The resulting Young’s moduli, derived by material laws from literature are diverse. Table 3 shows all deviations of Young’s moduli involving bone mineral density from samples scanned in air and immersed in saline solution. Some material laws from literature are in good agreement to the experimentally determined compressive moduli, which is especially true for the law established by Morgan et al. (2003), resulting in mean deviations of 6.1 ± 3.2 % in air and 17.1 ± 8.3 % in saline solution. In this case the mean deviations of both investigations are even within the range of experimental standard deviations of each investigated sample. The modulus determined with the law of Carter & Hayes (1977) is also in good agreement to the experimentally determined one, resulting in mean deviations of  7.5 ± 3.4 % for samples scanned in air. Higher deviations of 32.9 ± 5.6 % can be observed for samples immersed in saline solution in this case. Application of the law established by Keller (1994) led to worst results compared to the other investigated laws. The only transverse isotropic law, indicated by Wirtz et al. (2000) is in acceptable agreement to the experimentally determined Young’s moduli for samples scanned in air.
Although the resulting flexural Young’s moduli varied from the compressive ones the application of material laws resulted in similar tendencies. The law of Morgan et al. (2003) is again in good agreement for both investigations, representing mean deviations of 7.4 ± 2.6% for samples in air and 15.8 ± 7% for those immersed in saline solution. The transverse law of Wirtz et al. (2000) was again in acceptable agreement for scans in air but did not match the results with densities of samples in saline solution. Again highest deviations could be observed applying the law of Keller (1994). The law of Carter and Hayes (1977) was not applied on the flexural test data, since it considers the strain rate, which could not be determined from the measured data of this test method.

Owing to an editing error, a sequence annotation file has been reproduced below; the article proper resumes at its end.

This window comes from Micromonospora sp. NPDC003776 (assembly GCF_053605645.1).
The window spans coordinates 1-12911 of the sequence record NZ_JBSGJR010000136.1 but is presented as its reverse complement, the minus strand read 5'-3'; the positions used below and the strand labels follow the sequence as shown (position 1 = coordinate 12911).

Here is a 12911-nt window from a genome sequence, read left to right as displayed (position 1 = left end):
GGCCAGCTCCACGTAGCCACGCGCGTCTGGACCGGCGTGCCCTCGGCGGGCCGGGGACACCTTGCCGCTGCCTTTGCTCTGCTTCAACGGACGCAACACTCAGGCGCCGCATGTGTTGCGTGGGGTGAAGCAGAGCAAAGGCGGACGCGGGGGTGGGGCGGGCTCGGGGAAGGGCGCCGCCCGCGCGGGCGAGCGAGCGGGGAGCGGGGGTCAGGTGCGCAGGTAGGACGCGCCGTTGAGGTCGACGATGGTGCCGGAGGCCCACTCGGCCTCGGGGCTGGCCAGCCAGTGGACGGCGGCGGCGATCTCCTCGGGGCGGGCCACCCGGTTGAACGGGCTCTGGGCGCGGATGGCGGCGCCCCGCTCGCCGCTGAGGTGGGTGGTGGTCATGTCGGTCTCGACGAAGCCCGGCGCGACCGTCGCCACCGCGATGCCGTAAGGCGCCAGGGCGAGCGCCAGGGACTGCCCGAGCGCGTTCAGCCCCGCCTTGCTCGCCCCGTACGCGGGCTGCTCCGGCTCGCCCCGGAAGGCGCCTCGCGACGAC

Discussions and Conclusion

In this study, Young’s moduli of five different samples were determined via a varying three point bending test and a compression test. The results of single samples were diverse for both tests. One reason is the difference in sample size. Due to the inhomogeneous character of bone locally different moduli can be observed for one specific donor, extracting smaller samples from a bigger one. Another reason may be the different mechanical nature of both tests. Ideally the results should be the same but due to different stress conditions and material alterations, deviations can be observed in practice, which prohibit a direct comparison. In compression tests for instance, friction between sample and test rig can cause a triaxial stress condition instead of a uniaxial stress field in the specimen. The accuracy may thus be decreased compared to tensile tests [14]. In a three point bending test the stress field is per se different to uniaxial tests, since compressive, tensile as well as shear stresses are existent.  The stability indexes of the resulting regression lines were in general not confidable in case of the varying three point bending test. An error analysis demonstrated huge systematical errors of this test method. Therefore the results have to be regarded with suspicion.
Evaluation of material laws from literature showed adequate regression functions in proximal-distal direction for measurements of the human femoral diaphysis. Comparing the calculated Young’s moduli with the measured data, best agreement of all measurements was observed using the regression law of Morgan et al. (2003), although it was established for trabecular bone, investigating specimens from the femoral neck [10]. However, good agreement of this law was also confirmed by Schileo et al. (2007), who evaluated finite element models of the femur, which were generated with different elasticity-density laws. In their study best prediction could be gained with the implementation of the law derived by Morgan et al. (2003) [15]. The law was established by loading the specimens along the principal bone orientation, which implies a lack of information with respect to material mapping of anisotropic finite element models. The law of Carter & Hayes (1977) was also in good agreement, especially for scans in air. However, the scans in saline solution indicate, that this law is less robust compared to that of Morgan et al. (2003). It was established for samples from the human tibial plateau. Despite that fact it was chosen for this study, since it is one of the most applied elasticity-density laws for patient-specific finite element models [11, 15]. It remains unclear why laws established with trabecular bone of different anatomical locations performed better than those established with cortical bone.